Organic amendment optimization for treatment of hydrocarbon contaminated soil using the chemicalbiological stabilization process
Sugar cane cachasse was tested as an organic soil amendment at 0, 2, 4 and 9% (dry weight), for the remediation of hydrocarbon contaminated soil (with an average initial concentration of 14,356 mg/Kg), which had been pre-treated by the incorporation of 4% (dry weight) calcium hydroxide according to the chemical-biological stabilization treatment method. Remediation efficiency was measured in terms of overall hydrocarbon reduction, hydrocarbon stabilization, soil leachates, microbial activity, acute toxicity and biomass production in a tropical forage grass (Brachiaria humidicola). Compared to the control, the over all half life for hydrocarbon degradation was optimal with 2 - 4% cachasse, reducing the half life from 301 days to about 195 days. The treatment with 9% cachasse presented reduced respiration rates, probably due to fermentation conditions, and a longer half life. Hydrocarbon availability (versus stabilization), and thus potential toxicity and leachability, was lowest in the treatments with 4 and 9% cachasse. In these treatments, there were no methanol extractable hydrocarbons after 19 months, although the TPH concentration was 1,000 - 1,500 mg/kg. In less than four months, toxicity, as determined by the Microtox method, was reduced to regional background levels (Effective Concentration 50 > 100,000 mg/L), and soil leachates (TCLP) were reduced to < 1 mg/L in all treatments. Grass biomass production was related to the amendment concentration, being two to three times greater in the treatment with 9% cachasse during the major part of the treatment. According to these results, a 4% application rate is recommended to optimize the microbial response, with an additional 4% added after one year to further stimulate pasture growth.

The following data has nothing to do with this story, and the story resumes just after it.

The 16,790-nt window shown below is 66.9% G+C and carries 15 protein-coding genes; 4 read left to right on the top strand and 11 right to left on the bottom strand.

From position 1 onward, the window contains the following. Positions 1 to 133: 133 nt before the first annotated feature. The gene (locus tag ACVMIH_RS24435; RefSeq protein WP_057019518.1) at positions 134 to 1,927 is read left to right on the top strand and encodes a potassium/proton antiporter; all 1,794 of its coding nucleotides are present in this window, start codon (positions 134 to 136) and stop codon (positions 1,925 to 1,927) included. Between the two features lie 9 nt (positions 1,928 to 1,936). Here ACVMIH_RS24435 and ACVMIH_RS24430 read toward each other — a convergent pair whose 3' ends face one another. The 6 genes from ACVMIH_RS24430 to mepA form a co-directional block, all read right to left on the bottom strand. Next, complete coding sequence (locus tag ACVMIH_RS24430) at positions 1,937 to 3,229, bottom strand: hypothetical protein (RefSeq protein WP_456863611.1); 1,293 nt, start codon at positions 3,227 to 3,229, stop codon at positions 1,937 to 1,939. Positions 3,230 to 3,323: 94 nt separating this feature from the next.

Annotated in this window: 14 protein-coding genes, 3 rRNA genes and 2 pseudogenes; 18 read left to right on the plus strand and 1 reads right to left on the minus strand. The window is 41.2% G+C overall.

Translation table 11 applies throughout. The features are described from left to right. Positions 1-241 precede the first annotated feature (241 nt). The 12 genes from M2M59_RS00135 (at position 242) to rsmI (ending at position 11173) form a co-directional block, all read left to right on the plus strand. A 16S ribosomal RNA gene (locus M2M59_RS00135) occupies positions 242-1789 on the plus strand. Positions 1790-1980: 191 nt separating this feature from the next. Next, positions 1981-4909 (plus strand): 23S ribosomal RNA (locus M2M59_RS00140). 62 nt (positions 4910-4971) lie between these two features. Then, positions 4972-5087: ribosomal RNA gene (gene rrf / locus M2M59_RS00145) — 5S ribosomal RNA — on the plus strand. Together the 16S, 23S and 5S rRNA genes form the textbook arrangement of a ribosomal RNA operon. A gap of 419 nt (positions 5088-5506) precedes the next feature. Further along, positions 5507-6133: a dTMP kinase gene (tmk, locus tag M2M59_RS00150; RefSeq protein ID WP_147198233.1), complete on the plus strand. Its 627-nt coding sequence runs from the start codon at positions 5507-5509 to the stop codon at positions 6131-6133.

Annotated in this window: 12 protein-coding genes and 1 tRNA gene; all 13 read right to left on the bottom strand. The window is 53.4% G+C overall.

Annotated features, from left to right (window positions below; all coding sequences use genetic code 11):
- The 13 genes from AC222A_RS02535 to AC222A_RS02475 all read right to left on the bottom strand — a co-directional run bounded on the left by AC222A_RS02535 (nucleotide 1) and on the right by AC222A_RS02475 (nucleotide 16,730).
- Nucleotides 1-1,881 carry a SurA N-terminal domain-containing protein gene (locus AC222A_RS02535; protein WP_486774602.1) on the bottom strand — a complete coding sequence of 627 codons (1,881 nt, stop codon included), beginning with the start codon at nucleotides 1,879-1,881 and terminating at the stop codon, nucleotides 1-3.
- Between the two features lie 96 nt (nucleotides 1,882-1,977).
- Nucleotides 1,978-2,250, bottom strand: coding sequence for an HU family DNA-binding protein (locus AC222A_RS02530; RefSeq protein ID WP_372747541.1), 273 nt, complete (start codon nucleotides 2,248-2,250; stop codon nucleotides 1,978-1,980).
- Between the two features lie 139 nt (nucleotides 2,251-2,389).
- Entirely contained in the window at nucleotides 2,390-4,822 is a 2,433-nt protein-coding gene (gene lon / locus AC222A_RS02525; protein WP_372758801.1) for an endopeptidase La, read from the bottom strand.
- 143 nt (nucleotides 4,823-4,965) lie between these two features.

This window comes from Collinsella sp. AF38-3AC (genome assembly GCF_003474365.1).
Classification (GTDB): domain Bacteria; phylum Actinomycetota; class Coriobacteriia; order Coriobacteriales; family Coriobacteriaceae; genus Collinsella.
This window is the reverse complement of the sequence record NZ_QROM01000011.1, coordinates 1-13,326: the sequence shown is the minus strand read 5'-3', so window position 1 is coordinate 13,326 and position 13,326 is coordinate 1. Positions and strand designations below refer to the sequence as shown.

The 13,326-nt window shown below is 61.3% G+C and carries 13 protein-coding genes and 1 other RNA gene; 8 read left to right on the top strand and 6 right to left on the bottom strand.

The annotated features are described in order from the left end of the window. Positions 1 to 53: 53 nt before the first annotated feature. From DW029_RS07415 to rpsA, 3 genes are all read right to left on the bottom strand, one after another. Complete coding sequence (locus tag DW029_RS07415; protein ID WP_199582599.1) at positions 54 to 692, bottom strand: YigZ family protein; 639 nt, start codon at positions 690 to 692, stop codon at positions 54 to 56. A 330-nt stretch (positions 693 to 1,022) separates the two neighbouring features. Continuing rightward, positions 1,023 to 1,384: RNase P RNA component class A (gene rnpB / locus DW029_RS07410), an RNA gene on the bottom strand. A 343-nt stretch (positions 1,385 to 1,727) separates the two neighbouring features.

Key words: Soil remediation, petroleum, biodegradation, toxicity, biomass production, pasture.